Posts filed under ‘Banking’

Is small business lending in NC doing better than the nation?

The Federal Deposit Insurance Corporation released data on bank statistics yesterday, showing a continuing trend of sluggish small business lending nationally. Inc.com reports that while commercial and industrial loans increased by 12 percent from 2011 to 2012, small business lending (here defined as loans under $1 million) only saw a meager 0.4 percent increase.

In North Carolina, the FDIC data show that small business lending has not kept pace with commercial and industrial lending overall; however, it has seen a much bigger increase than the national average.  Commercial and industrial loans issued by North Carolina banks increased 13 percent between 2011 and 2011, and loans under $1 million increased 5 percent. The data for very large banks (those with assets over $1 billion)  mirror this trend.

Despite the gap– small business lending is still lagging behind lending overall– this is significantly better than the national statistic. The question is, why? We continue to hear from our borrowers that accessing bank loans is still difficult, even for those who may have had bank loans in the recent past. More research would need to be done in order to figure out what is driving this data, however we have a couple of theories.

First, bank consolidation has meant that the operations of the large banks have become more concentrated. North Carolina has seen a significant number of bank mergers, and several of the major national banks are headquartered here. The FDIC only measures loans made to U.S. addresses– it does not distinguish whether or not the loans made by NC banks are to addresses within the state. It could be, therefore, that while banks are issued from bank locations in NC, the loans are actually to borrowers elsewhere.

Second, there is the question of who the banks are lending to. As we showed in our analysis of small business lending in NC, while large banks had a vast majority of lending resources, they were concentrating those resources on upper- and middle-income areas. We also had commented on a study by the National Bureau of Economic Research, which found that many more small businesses than originally though were accessing bank capital to finance their ventures. What the study also found, however, is that gender and race had an impact on a small business owner’s ability to secure outside capital.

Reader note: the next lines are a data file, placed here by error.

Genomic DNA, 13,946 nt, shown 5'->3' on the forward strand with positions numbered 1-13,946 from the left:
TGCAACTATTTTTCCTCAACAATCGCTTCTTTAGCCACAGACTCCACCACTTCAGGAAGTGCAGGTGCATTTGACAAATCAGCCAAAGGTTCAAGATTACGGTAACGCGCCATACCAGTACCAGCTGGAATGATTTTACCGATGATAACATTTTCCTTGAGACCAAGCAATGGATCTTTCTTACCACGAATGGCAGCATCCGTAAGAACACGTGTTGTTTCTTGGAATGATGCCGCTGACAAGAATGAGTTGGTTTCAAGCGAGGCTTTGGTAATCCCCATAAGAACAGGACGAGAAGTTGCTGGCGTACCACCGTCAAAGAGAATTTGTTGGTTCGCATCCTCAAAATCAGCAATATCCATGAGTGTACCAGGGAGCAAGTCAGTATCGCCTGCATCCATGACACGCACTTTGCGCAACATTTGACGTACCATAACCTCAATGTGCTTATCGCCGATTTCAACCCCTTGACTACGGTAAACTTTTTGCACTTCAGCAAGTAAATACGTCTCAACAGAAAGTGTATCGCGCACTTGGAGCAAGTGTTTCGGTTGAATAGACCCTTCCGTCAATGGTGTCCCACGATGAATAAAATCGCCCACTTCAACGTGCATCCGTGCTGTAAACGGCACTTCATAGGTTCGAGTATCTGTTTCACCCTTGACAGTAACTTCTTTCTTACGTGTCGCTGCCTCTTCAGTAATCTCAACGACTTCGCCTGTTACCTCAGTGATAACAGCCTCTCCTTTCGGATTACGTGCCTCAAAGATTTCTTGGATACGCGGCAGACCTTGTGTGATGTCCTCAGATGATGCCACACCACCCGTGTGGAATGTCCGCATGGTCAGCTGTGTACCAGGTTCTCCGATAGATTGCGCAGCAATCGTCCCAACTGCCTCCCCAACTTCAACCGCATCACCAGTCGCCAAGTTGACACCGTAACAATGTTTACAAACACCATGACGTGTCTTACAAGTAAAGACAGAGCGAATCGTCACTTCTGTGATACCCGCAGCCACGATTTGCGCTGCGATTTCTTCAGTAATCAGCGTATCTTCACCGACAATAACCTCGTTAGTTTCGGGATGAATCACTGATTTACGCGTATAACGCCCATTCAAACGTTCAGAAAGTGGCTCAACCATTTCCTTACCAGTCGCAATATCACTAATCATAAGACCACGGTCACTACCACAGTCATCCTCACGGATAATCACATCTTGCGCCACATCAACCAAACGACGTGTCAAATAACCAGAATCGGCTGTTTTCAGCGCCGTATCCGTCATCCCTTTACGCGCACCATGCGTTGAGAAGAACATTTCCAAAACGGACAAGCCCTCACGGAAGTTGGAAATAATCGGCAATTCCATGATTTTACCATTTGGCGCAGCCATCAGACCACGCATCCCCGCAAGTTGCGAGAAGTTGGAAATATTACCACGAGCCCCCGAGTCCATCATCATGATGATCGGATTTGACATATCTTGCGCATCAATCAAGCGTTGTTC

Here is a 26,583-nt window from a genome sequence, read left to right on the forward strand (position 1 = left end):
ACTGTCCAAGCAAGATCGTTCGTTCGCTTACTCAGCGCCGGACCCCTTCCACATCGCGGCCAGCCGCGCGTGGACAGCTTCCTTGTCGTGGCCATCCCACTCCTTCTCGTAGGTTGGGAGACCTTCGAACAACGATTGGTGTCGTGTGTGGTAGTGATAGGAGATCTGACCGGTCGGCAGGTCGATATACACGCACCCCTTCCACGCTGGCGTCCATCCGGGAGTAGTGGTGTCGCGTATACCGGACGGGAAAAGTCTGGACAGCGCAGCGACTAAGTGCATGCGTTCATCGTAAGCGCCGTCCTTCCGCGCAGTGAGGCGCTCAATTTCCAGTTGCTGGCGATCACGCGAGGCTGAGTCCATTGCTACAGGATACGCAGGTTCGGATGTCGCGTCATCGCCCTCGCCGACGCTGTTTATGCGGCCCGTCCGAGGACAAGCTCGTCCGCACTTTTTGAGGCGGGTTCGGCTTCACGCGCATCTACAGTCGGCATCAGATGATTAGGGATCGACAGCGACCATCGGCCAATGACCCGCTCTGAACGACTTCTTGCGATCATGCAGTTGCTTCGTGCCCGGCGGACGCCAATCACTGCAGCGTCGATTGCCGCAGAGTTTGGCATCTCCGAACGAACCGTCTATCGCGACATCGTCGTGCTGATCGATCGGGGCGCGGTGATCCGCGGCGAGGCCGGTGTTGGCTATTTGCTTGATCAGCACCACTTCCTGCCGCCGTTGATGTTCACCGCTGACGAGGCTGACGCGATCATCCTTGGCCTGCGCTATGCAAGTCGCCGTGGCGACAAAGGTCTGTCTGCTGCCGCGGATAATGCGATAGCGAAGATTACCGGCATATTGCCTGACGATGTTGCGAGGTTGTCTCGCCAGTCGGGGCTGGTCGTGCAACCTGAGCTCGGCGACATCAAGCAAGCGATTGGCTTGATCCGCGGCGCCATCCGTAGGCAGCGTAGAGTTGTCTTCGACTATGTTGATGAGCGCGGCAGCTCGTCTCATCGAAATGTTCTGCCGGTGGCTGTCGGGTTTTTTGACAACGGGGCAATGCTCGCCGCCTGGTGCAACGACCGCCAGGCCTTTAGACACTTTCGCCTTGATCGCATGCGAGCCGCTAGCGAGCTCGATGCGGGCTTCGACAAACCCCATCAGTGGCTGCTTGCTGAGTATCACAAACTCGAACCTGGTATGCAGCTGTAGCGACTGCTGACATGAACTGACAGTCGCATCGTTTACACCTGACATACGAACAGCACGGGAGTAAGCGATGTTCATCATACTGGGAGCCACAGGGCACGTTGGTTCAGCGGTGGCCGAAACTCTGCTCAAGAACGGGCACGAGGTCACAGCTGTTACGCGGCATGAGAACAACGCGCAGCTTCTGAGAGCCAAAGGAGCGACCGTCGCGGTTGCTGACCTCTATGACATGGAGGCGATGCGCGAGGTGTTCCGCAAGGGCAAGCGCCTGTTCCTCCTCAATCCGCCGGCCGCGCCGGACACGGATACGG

As already mentioned, more research would be needed to answer these questions. If North Carolina is, in fact, doing better than the nation, it is important to ask why and find out who is benefiting. Digging deeper into the data may reveal that while small business lending is increasing, those who have historically faced barriers to accessing capital continue to do so.

 

 

 

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February 27, 2013 at 11:59 am

Bank loans may be easier to get than we thought, but not for all businesses

SCORE’s Small Business Blog posts today about a study by the National Bureau of Economic Research that finds that start-up firms actually rely more heavily on bank loans and debt financing than most people think. Given recent trends in bank lending, many small businesses have faced increasing barriers to accessing capital from traditional lending sources, such as banks, leading many to rely on personal debt, raising funds from their family and friends, and credit cards to finance their ventures. However, this study,  based on the Kauffman Firm Survey which tracks 5,000 businesses over time, has found that these firms actually use more debt financing:

  • Debt was used five times more than equity
  • On average 25% of the startup’s capital structure was in the form of a bank debt
  • The average bank loan was approximately $48,000
  • Only 25% of entrepreneurs used personal credit cards for financing

SCORE’s blog post concludes that small businesses should not give up on the idea of getting a bank loan. The post points out that a bank loan “may not be for every entrepreneur,” which is actually a very important point to make. While it is encouraging to see data showing that capital may not be as restricted as we think it is, it’s still important to question who might be getting these loans, and who might still be left out.